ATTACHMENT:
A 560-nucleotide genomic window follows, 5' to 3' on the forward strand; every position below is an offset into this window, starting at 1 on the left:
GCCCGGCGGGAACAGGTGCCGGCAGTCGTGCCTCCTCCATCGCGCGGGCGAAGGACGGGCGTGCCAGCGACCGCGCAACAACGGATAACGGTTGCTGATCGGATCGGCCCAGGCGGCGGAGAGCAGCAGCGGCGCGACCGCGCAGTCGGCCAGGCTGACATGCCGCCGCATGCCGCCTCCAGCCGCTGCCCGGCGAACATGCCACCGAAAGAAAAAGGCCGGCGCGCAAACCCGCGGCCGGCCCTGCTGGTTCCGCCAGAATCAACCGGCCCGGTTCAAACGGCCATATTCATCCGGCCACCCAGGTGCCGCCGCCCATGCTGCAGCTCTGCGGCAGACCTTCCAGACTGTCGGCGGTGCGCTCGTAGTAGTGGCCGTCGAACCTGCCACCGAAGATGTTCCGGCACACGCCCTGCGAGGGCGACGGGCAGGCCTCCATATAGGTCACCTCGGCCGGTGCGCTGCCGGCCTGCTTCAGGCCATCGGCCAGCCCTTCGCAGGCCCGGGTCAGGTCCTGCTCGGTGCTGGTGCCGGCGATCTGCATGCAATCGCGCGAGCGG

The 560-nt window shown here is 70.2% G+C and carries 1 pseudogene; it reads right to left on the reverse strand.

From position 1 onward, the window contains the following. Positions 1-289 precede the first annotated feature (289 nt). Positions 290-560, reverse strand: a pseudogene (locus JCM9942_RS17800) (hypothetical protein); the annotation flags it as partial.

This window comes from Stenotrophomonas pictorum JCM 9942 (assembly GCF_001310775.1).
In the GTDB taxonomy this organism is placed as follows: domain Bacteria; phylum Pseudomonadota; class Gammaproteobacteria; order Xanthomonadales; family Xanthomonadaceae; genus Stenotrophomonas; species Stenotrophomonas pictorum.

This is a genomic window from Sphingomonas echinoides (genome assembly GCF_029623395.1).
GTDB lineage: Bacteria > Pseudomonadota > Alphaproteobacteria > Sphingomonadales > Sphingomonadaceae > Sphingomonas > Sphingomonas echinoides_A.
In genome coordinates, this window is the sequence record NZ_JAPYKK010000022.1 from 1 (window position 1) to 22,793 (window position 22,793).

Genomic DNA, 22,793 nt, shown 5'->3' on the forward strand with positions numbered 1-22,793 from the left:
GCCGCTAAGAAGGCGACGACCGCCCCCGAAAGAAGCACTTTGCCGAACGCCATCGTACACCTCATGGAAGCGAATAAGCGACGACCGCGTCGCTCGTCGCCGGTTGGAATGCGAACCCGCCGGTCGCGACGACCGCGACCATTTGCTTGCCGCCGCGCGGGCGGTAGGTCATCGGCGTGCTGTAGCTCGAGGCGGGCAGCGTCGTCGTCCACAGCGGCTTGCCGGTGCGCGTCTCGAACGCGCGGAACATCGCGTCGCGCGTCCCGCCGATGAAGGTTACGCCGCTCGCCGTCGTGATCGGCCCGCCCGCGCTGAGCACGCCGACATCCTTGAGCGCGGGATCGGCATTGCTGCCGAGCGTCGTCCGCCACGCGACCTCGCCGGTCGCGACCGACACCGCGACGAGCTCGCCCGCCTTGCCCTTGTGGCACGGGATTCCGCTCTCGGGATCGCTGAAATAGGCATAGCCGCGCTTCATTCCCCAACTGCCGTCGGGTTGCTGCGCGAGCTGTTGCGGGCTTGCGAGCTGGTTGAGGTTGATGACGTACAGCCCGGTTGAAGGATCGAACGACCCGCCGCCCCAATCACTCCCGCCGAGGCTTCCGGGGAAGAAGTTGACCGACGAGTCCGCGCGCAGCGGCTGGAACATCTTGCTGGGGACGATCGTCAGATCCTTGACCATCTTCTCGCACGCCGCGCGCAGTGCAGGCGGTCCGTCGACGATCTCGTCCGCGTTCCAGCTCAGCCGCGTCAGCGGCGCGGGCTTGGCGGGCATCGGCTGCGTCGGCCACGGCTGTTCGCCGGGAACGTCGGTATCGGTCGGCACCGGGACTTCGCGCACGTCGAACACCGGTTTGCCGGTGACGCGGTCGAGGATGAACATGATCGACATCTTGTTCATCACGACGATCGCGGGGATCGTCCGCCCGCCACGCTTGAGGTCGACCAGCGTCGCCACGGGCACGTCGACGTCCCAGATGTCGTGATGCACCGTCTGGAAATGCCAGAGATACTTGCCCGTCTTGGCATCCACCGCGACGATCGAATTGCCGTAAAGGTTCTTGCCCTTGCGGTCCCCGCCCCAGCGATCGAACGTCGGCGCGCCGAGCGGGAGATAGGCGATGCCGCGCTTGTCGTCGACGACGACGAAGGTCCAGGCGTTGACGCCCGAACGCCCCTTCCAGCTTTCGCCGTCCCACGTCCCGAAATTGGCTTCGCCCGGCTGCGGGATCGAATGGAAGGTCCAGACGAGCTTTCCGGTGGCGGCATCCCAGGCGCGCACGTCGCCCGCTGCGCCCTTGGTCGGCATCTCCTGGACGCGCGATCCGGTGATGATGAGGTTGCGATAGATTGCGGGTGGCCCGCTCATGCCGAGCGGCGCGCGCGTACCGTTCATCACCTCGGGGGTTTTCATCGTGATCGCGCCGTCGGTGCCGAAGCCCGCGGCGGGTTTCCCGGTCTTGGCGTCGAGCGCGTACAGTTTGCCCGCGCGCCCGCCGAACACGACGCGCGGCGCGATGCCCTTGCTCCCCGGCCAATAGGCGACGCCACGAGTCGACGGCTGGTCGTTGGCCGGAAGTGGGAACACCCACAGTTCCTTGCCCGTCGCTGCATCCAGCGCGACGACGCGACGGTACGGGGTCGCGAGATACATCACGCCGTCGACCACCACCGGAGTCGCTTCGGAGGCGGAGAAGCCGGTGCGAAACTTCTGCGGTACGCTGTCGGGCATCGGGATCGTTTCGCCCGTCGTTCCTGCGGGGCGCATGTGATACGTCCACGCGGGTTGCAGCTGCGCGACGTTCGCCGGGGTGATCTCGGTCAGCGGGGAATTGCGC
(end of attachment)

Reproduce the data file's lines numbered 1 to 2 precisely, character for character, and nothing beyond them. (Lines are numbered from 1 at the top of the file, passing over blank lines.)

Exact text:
A 560-nucleotide genomic window follows, 5' to 3' on the forward strand; every position below is an offset into this window, starting at 1 on the left:
GCCCGGCGGGAACAGGTGCCGGCAGTCGTGCCTCCTCCATCGCGCGGGCGAAGGACGGGCGTGCCAGCGACCGCGCAACAACGGATAACGGTTGCTGATCGGATCGGCCCAGGCGGCGGAGAGCAGCAGCGGCGCGACCGCGCAGTCGGCCAGGCTGACATGCCGCCGCATGCCGCCTCCAGCCGCTGCCCGGCGAACATGCCACCGAAAGAAAAAGGCCGGCGCGCAAACCCGCGGCCGGCCCTGCTGGTTCCGCCAGAATCAACCGGCCCGGTTCAAACGGCCATATTCATCCGGCCACCCAGGTGCCGCCGCCCATGCTGCAGCTCTGCGGCAGACCTTCCAGACTGTCGGCGGTGCGCTCGTAGTAGTGGCCGTCGAACCTGCCACCGAAGATGTTCCGGCACACGCCCTGCGAGGGCGACGGGCAGGCCTCCATATAGGTCACCTCGGCCGGTGCGCTGCCGGCCTGCTTCAGGCCATCGGCCAGCCCTTCGCAGGCCCGGGTCAGGTCCTGCTCGGTGCTGGTGCCGGCGATCTGCATGCAATCGCGCGAGCGG